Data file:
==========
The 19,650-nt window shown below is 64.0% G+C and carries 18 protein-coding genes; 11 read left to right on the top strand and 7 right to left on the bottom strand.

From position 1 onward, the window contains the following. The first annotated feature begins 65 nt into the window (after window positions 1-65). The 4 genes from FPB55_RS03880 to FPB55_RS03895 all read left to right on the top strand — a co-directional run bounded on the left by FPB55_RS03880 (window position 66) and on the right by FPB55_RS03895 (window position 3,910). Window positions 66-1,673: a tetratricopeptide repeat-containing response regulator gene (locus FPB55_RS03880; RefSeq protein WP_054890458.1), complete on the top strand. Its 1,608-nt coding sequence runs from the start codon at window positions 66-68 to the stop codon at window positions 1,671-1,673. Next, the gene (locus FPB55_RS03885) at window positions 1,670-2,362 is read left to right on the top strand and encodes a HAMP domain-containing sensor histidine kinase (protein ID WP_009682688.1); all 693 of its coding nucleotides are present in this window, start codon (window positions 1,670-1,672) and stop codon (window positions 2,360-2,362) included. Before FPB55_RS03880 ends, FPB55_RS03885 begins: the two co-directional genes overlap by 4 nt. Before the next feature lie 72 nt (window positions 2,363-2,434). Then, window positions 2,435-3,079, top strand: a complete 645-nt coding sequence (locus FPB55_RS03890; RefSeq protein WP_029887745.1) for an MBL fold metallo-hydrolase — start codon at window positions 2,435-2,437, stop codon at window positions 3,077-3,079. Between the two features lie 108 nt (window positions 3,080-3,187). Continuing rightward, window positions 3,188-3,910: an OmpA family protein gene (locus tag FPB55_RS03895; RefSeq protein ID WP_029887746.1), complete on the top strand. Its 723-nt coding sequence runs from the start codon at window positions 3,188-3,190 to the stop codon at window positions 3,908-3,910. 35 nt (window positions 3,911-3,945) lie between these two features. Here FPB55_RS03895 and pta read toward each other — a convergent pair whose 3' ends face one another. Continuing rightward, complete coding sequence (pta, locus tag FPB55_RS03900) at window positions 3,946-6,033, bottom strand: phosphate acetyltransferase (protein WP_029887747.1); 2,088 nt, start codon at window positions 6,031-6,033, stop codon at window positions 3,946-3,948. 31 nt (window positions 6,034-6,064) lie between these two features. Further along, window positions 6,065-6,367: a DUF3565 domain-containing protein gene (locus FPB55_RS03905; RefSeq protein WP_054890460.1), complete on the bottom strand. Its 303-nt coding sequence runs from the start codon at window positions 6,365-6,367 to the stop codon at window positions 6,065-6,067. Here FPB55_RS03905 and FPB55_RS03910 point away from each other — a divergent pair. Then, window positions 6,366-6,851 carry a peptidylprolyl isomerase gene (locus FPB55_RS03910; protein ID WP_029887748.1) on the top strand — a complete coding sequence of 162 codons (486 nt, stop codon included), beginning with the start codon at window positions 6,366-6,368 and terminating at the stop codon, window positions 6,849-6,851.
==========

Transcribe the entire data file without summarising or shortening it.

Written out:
The 19,650-nt window shown below is 64.0% G+C and carries 18 protein-coding genes; 11 read left to right on the top strand and 7 right to left on the bottom strand.

From position 1 onward, the window contains the following. The first annotated feature begins 65 nt into the window (after window positions 1-65). The 4 genes from FPB55_RS03880 to FPB55_RS03895 all read left to right on the top strand — a co-directional run bounded on the left by FPB55_RS03880 (window position 66) and on the right by FPB55_RS03895 (window position 3,910). Window positions 66-1,673: a tetratricopeptide repeat-containing response regulator gene (locus FPB55_RS03880; RefSeq protein WP_054890458.1), complete on the top strand. Its 1,608-nt coding sequence runs from the start codon at window positions 66-68 to the stop codon at window positions 1,671-1,673. Next, the gene (locus FPB55_RS03885) at window positions 1,670-2,362 is read left to right on the top strand and encodes a HAMP domain-containing sensor histidine kinase (protein ID WP_009682688.1); all 693 of its coding nucleotides are present in this window, start codon (window positions 1,670-1,672) and stop codon (window positions 2,360-2,362) included. Before FPB55_RS03880 ends, FPB55_RS03885 begins: the two co-directional genes overlap by 4 nt. Before the next feature lie 72 nt (window positions 2,363-2,434). Then, window positions 2,435-3,079, top strand: a complete 645-nt coding sequence (locus FPB55_RS03890; RefSeq protein WP_029887745.1) for an MBL fold metallo-hydrolase — start codon at window positions 2,435-2,437, stop codon at window positions 3,077-3,079. Between the two features lie 108 nt (window positions 3,080-3,187). Continuing rightward, window positions 3,188-3,910: an OmpA family protein gene (locus tag FPB55_RS03895; RefSeq protein ID WP_029887746.1), complete on the top strand. Its 723-nt coding sequence runs from the start codon at window positions 3,188-3,190 to the stop codon at window positions 3,908-3,910. 35 nt (window positions 3,911-3,945) lie between these two features. Here FPB55_RS03895 and pta read toward each other — a convergent pair whose 3' ends face one another. Continuing rightward, complete coding sequence (pta, locus tag FPB55_RS03900) at window positions 3,946-6,033, bottom strand: phosphate acetyltransferase (protein WP_029887747.1); 2,088 nt, start codon at window positions 6,031-6,033, stop codon at window positions 3,946-3,948. 31 nt (window positions 6,034-6,064) lie between these two features. Further along, window positions 6,065-6,367: a DUF3565 domain-containing protein gene (locus FPB55_RS03905; RefSeq protein WP_054890460.1), complete on the bottom strand. Its 303-nt coding sequence runs from the start codon at window positions 6,365-6,367 to the stop codon at window positions 6,065-6,067. Here FPB55_RS03905 and FPB55_RS03910 point away from each other — a divergent pair. Then, window positions 6,366-6,851 carry a peptidylprolyl isomerase gene (locus FPB55_RS03910; protein ID WP_029887748.1) on the top strand — a complete coding sequence of 162 codons (486 nt, stop codon included), beginning with the start codon at window positions 6,366-6,368 and terminating at the stop codon, window positions 6,849-6,851.